Watching Ian Redmond, OBE, empty his backpack is like watching Mary Poppins pulling full-sized furnishings from her carpetbag. Out come a handful of acacia pods, the point of a spear, a dozen metal bullet-casings retrieved from a poaching site in Africa, the calcified leg bone of a small antelope—still strangled in a metal snare—and a ball of elephant dung.
These are his props, each illustrating a chapter in the story of destruction and extinction that he wants the world to prevent. "There’s a widespread misconception that we worry about extinction because animals are nice and we don’t want our kids to grow up in a world without, say, rhinos or gorillas. I agree with that, but it’s missing the point. Animals are not ornaments: each has evolved to play an important role in the ecosystem."
He picks up an acacia pod and points to the small holes made by weevils, which burrow through the hard case to consume the seeds inside. "See, this will never germinate. In the tropics, 90% of trees are the result of seed dispersal by animals. If an elephant had eaten this, it would have ground up the pod, digested the seed and carried it a long distance before depositing it, in ready-made fertiliser, to propagate and grow elsewhere." He points to a seed, stuck to the edge of the dung ball. "That’s why we have to protect these super-gardeners of the forest."
Redmond’s holistic take on conservation and climate change was sown in childhood. His mother remembers him as a baby in the 1950s crawling down monsoon drains in the garden of his childhood home in Malaya, "on the trail of critters". After university at Keele in England, he worked as a research assistant for the queen of gorilla scientists, Dian Fossey, an experience that fostered his enduring relationship with the largest of the great apes. It was Redmond who introduced David Attenborough to a large silverback and his family, resulting in the famous scenes of Attenborough playing with Rwandan mountain gorillas in the BBC’s "Life on Earth" (1979).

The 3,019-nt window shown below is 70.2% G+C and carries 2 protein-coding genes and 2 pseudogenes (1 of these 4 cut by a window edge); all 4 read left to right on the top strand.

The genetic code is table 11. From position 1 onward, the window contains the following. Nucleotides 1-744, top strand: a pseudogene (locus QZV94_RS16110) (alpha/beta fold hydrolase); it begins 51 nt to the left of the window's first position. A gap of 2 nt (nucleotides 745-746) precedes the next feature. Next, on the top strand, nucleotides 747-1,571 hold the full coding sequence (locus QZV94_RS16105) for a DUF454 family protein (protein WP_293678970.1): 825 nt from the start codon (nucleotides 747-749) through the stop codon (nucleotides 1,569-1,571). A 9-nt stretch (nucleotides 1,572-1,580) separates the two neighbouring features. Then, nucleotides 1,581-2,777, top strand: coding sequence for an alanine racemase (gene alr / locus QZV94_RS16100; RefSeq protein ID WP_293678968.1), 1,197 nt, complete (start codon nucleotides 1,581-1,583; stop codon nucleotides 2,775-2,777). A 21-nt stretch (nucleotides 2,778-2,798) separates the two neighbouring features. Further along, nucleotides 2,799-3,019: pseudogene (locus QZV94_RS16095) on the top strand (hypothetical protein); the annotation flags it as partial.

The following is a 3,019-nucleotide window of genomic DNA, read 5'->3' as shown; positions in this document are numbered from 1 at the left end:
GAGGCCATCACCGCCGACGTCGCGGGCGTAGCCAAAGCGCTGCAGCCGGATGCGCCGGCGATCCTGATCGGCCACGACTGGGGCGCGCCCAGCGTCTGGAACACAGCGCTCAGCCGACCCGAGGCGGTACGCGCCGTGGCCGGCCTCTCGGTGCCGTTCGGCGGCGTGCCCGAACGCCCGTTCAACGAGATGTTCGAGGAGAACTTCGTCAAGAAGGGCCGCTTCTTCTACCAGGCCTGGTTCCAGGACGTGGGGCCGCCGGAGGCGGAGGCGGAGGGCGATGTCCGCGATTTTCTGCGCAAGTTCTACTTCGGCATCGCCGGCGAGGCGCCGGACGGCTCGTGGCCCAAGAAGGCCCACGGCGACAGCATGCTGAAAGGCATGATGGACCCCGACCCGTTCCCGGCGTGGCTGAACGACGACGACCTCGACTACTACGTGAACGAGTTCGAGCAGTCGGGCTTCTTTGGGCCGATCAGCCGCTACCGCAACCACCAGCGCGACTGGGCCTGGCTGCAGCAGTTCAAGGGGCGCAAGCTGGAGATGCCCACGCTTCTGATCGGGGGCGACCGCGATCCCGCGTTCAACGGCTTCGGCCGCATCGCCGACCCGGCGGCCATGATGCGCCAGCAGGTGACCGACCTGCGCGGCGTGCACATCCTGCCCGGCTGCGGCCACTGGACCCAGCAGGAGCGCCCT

Now, as well as working with the Born Free Foundation, Redmond chairs the Ape Alliance, an umbrella organisation comprising NGOs involved in big-mammal conservation. Twelve years ago, he joined forces with the UN to found the Great Apes Survival Partnership, which looks at ways to protect the world’s remaining apes.
But his aim is more ambitious than that. Save the beasts, he says, and we will go some way, at least, towards ensuring our own survival. He has all sorts of ideas how to do it—from tightening anti-poaching measures to finding alternatives to bush meat. But the most simple and beguiling involves water and wine: the tropical rainforests are one of the planet’s most important carbon sinks, and also the source of much of our rainfall. Sketching a world map, he explains how weather systems that originate in the Congo Basin move around the world to water the vineyards of America and Europe.
"We benefit directly from the work the animals do in maintaining those forests. So, why shouldn’t a penny from the sale of every bottle of wine be donated to the people who live near the forest, to give them an incentive to protect it?" Turning wine into rainwater: it’s a neat inversion.
"When I’m in the field, I wear shorts and sandals and very little else," Redmond says. But since starting to work with the UN, he’s had to wear suits more often. "I like them to be practical, and to have pockets—pockets are very important to me." He liked "the feel" of the light, linen-silk-mix suit he’s wearing here. "It felt comfortable. I go for comfort and I want to blend in—adaptive camouflage, as it were. If I go to talk to people, I want them to listen to what I’m saying, not think about what I’m wearing. This would do nicely."
Oatmeal linen/silk jacket, £260, and trousers £160, both by Jaeger; white linen shirt, £95, by Hackett; brown leather belt, £25, by Savoy Taylors Guild at Moss Bros; brown suede lace-up ankle boots, £535, by Bottega Veneta; navy print pocket hankie, £12, by Moss Bros; 40 400 Duovid 8+12x42 binoculars, from £1,750, by Leica